(ALMOST) EVERYTHING YOU KNOW IS WRONG.  A few things that the conventional wisdom “knew” this election cycle:

With 25 days to go, don’t let the hot takes get the best of you.

WHAT THE MIDTERMS ARE ACTUALLY ABOUT (YES, STILL HEALTH CARE).  Poll after poll has shown the same thing: the number one issue for voters is health care.  Still don’t believe us? Look at the parade of Republican Senate candidates insisting they want to protect pre-existing conditions even though they have unanimously backed both lawsuits and legislation to undo this (and other) crucial protections, to say nothing of their support for an age tax or other dangerous plans.

From the Washington Post’s Health 202:

  • With less than a month before the midterm elections, endangered Republican lawmakers are mounting a defense against attacks they’re trying to dismantle a core element of the health-care law they fought to eliminate.
  • Democratic candidates on the campaign trail now regularly accuse Republicans of wanting to take away health-care protections for people with preexisting conditions. They’ve pointed to a lawsuit brought by 20 attorneys general in Republican-led states aiming to overturn the Affordable Care Act as proof the GOP wants to let such protections go down with the health-care law. That’s after Republicans whiffed in their effort to repeal and replace the ACA  last summer.
  • Vulnerable Republican contenders are responding to the slams by airing campaign ads saying they embrace this portion of the ACA…experts question the efficacy of those measures, saying they seem more designed as protection against Democratic attacks than significant policy solutions…

And CNN:

  • Now, in a tacit acknowledgment that health care has become an issue Republican candidates have to address, politicians on the right have begun duplicating the Democratic strategy, hitting the airwaves and campaign trail with their own personal, tear-jerking health care stories that are meant to cut against the attacks on the issue.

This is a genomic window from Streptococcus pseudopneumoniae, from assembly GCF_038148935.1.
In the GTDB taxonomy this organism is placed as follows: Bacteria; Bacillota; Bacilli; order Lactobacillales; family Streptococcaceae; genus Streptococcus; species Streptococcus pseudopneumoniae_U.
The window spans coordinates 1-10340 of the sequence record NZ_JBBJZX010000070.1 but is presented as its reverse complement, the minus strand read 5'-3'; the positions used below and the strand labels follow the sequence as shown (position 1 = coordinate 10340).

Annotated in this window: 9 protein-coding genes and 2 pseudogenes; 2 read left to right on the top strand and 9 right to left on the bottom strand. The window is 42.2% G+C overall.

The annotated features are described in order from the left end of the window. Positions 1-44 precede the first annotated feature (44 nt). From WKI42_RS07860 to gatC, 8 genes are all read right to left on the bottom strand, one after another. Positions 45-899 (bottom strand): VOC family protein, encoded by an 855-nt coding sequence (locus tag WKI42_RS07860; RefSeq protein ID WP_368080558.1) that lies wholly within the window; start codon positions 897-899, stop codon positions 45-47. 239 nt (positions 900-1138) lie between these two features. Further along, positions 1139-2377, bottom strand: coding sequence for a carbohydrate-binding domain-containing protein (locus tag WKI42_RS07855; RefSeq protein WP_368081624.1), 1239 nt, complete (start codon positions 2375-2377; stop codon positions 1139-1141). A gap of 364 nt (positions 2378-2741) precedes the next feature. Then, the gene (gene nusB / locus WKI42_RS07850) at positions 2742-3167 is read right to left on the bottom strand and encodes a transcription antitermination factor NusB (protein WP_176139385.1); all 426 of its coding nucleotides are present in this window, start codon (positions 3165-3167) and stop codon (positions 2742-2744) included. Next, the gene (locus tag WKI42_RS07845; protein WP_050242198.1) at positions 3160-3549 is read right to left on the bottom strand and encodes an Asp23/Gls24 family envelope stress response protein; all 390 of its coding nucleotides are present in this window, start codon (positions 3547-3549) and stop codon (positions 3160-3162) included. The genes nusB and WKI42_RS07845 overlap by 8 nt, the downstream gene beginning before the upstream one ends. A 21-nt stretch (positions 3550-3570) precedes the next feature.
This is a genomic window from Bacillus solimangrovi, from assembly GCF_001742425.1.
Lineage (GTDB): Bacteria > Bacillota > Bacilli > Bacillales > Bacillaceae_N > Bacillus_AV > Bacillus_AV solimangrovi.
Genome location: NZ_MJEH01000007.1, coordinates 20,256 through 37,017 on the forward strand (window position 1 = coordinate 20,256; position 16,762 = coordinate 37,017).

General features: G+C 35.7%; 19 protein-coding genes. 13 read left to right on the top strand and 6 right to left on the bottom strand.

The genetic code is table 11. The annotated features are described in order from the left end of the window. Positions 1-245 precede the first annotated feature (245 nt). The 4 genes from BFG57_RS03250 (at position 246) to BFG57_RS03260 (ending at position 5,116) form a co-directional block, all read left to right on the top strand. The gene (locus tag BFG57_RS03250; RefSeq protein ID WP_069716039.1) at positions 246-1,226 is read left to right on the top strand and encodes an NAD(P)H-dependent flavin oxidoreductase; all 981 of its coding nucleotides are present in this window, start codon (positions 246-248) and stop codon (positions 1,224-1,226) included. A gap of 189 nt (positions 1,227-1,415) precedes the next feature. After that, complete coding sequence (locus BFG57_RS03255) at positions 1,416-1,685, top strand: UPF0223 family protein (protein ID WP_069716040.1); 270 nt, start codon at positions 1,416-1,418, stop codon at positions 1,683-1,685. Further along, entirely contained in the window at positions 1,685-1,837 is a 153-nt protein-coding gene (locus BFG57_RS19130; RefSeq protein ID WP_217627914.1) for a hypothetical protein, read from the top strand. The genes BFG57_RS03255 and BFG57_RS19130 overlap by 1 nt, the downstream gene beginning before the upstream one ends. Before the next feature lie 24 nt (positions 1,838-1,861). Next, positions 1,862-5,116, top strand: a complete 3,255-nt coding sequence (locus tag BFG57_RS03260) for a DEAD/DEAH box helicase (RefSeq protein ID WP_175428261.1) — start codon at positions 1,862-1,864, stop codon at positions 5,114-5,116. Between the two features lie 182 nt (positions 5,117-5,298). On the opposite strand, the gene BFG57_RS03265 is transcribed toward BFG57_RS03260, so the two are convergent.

• Polls have shown that the Democratic health care message has resonated with voters and left Republicans on the defensive with an issue that they once dominated.
  • “We weren’t prepared for an issue that was extremely positive for us in 2016 to become an extreme negative,” said one Republican campaign operative.
  • “It’s a place where Republicans have typically struggled,” said Doug Heye, a Republican strategist and CNN contributor. “Republicans tend to be more comfortable talking about budget outlays than demonstrating that they care about people and what they go through.”

NO, IT’S NOT JUST BETO: SENATE DEMS SHOW STRONG QUARTERS.  Senate Democrats are setting records, and no, it’s not just Beto (who, by the way, is raising the vast majority of his money from Texas).  Sherrod Brown has raised $27.1 million cycle-to-date and has $8.2 million on hand.  Jacky Rosen raised $7.1 million in Q3, and has $2.6 million on-hand.  And there’s many more to come in the Senate’s first-ever electronic filing on 10/15.

ROSEN RUNNING HARD AGAINST SENATOR SPINELESS.  The state of the race from the Associated Press:

  • Heller is the only Republican up for re-election this year in a state carried by Hillary Clinton in 2016. And though the state is often up for grabs by both parties, the urbanization of the Las Vegas area and the swelling number of Latino and Asian voters are shifting Nevada to the left.
  • Keenly mindful of Heller’s bind, Rosen frequently showcases his conflicting positions. On Kavanaugh, she blasted his support for an FBI investigation while simultaneously pledging to confirm him. On health care, an issue that Democrats think will hold special resonance with voters this year, she slams him for opposing legislation that would have repealed the 2010 health care law only to author a measure a few months later scrapping the overhaul.
  • “He is guilty of one of the biggest broken promises,” Rosen said in an interview.

MCSALLY GOES FOR THE GUTTER.  Congresswoman Martha McSally did such a good job chasing down Joe Arpaio and Kelli Ward’s voters in her primary that she and her allies are now left trying to appeal to moderate Republicans by telling them they’re kool-aid drinkers, mailing them postcards of Phoenix going up in a mushroom cloud, and releasing deceptively edited video, among other Hail Mary passes.